Updated Sundown Exploit Kit Uses Steganography

This year has seen a big shift in the exploit kit landscape, with many of the bigger players unexpectedly dropping out of action. The Nuclear exploit kit operations started dwindling in May, Angler disappeared around the same time Russia’s Federal Security Service made nearly 50 arrests last June, and then in September Neutrino reportedly went private and shifted focus to select clientele only. Now, the most prominent exploit kits in circulation are RIG and Sundown. Both gained prominence shortly after Neutrino dropped out of active circulation.

Sundown is something of an outlier from typical exploit kits. It tends to reuse old exploits and doesn’t make an effort to disguise their activity. The URLs for Sundown requests for Flash files end in .swf, while Silverlight requests end in .xap. These are the normal extensions for these file types. Typically, other exploit kits make an effort to hide their exploits. In addition, Sundown doesn’t have the anti-crawling feature used by other exploit kits.

Recent use of Sundown/RIG

Sundown and RIG were both in the spotlight last September when a malvertising campaign was found to be distributing the CryLocker ransomware through both exploit kits. Researchers first detected RIG pushing this ransomware as its payload on September 1, Sundown started doing so on September 5. CryLocker was unique in that it used Portable Network Graphic (PNG) files to package the information stolen from the infected system. The PNG file was then uploaded into an Imgur album, where ransomware operators could access it easily but also evade detection.

The developers of this particular malware gave their files a valid PNG header, but no image. The file only had the system information as ASCII strings. This makes it distinct from steganography, which hides secret messages, files, or information in an image.

Steganography Techniques used by Exploit Kits

Steganography is an advanced technique used to hide malicious code into an image to prevent signature based detection. It’s quite popular and has been used in several malvertising and exploit kit attacks. Earlier this year, the massive GooNky malvertising campaign used multiple techniques to hide their malvertising traffic, including moving part of malicious code into images to prevent detection. However, here the attackers didn’t really “hide” the data in the picture itself – they merely appended their malicious code at the end of the file.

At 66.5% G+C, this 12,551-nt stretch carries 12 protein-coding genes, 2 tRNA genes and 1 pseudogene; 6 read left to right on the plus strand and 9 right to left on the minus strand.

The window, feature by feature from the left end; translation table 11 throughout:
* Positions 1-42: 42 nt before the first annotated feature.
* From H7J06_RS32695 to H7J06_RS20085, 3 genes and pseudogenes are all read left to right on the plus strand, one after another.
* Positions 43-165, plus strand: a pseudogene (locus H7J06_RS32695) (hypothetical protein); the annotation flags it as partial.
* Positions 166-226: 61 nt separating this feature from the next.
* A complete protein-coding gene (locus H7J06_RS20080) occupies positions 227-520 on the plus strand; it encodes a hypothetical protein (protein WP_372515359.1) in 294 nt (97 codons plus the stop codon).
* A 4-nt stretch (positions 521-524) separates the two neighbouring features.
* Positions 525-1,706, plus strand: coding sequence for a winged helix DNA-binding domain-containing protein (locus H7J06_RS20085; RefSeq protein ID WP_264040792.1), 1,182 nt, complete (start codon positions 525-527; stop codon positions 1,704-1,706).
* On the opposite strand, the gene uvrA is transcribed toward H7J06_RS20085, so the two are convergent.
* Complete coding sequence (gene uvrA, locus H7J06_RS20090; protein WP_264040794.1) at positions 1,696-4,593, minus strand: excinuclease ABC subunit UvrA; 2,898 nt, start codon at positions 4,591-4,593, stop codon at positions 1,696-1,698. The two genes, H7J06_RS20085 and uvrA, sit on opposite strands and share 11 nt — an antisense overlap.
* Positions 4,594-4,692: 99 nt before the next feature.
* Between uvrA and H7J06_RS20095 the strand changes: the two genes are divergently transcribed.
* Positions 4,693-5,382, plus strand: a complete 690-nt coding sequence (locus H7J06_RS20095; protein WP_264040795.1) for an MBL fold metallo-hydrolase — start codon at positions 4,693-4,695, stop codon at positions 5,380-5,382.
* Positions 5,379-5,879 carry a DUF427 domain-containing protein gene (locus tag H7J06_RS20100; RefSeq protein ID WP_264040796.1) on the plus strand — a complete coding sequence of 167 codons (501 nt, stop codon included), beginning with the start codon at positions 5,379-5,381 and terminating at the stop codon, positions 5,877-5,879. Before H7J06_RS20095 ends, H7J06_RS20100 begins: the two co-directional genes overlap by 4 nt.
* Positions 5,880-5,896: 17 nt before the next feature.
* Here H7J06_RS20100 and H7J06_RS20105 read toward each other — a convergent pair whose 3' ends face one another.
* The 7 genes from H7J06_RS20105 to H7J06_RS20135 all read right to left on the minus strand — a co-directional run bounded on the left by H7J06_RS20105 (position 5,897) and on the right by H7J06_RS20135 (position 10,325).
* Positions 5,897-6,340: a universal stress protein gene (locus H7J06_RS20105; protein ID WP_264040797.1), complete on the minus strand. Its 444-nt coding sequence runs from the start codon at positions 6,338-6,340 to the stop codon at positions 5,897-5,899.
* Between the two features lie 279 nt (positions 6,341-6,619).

In a more advanced case, Trend Micro researchers worked with colleagues across the security community to dive into the steganography tactics used in the AdGholas malvertising campaign and its associated Astrum exploit kit. The campaign encoded a script into an image’s alpha channel, which defines the transparency of the pixels. The minor modification allows the malware designer to mimic a legitimate ad, with only a slight difference in color. This makes it more difficult for these malicious ads to be spotted and analyzed.

On December 27, 2016, we noticed that Sundown was updated to use similar techniques. The PNG files weren’t just used to store harvested information; the malware designers now used steganography to hide their exploit code.

The newly updated exploit kit was used by multiple malvertising campaigns to distribute malware. The most affected countries were Japan, Canada, and France, though Japanese users accounted for more than 30% of the total targets.

Figure 1. Distribution of the Sundown exploit kit targets from December 21 to 27

As we noted earlier, previous Sundown versions directly connected victims to the Flash exploit file on their landing page. In this updated version, the exploit kit’s malvertisement creates a hidden iframe that automatically connects to the Sundown landing page. The page will retrieve and download a white PNG image. It then decodes the data in this PNG file to obtain additional malicious code:

Figure 2. Steganography used in Sundown exploit kit infection chain (Click to enlarge)

Upon further analysis of the exploit code inside the PNG image, we found that it included the exploit code targeting CVE-2015-2419, a vulnerability in the JScript handling of Internet Explorer. A Flash exploit for CVE-2016-4117 is also retrieved by the exploit code. The landing page itself includes an exploit targeting another Internet Explorer (IE) vulnerability, CVE-2016-0189. All of these exploits have been patched and have been used by other exploit kits this the past year.

Figure 3. JavaScript Code inside landing page to decode the PNG file

The malware dropped by Sundown here is the Chthonic banking Trojan (detected by Trend Micro as TSPY_CHTHONIC.A). Chthonic is a variant of the Zeus malware that was used in a PayPal scam last July.

The Sundown exploit kit exploits vulnerabilities in Adobe Flash and JavaScript, among others. Trend Micro protects users against this threat. The existing Sandbox with Script Analyzer engine, which is part of Trend Micro™ Deep Discovery, can be used to detect this threat by its behavior without any engine or pattern updates. The Browser Exploit Prevention feature on endpoint products such as Trend Micro™ Security, Smart Protection Suites, and Worry-Free Business Security blocks the exploit once the user accesses the URL it is hosted in. Browser Exploit Prevention protects against exploits that target browsers or related plugins.

Indicators of Compromise

The following domains were used by the Sundown Exploit kit with the matching IP addresses:

xbs.q30.biz (188.165.163.228)
cjf.0340.mobi (93.190.143.211)

The Chthonic sample has the following SHA1 hash:

c2cd9ea5ad1061fc33adf9df68eeed6a1883c5f9

The sample also used the following C&C server:

pationare.bit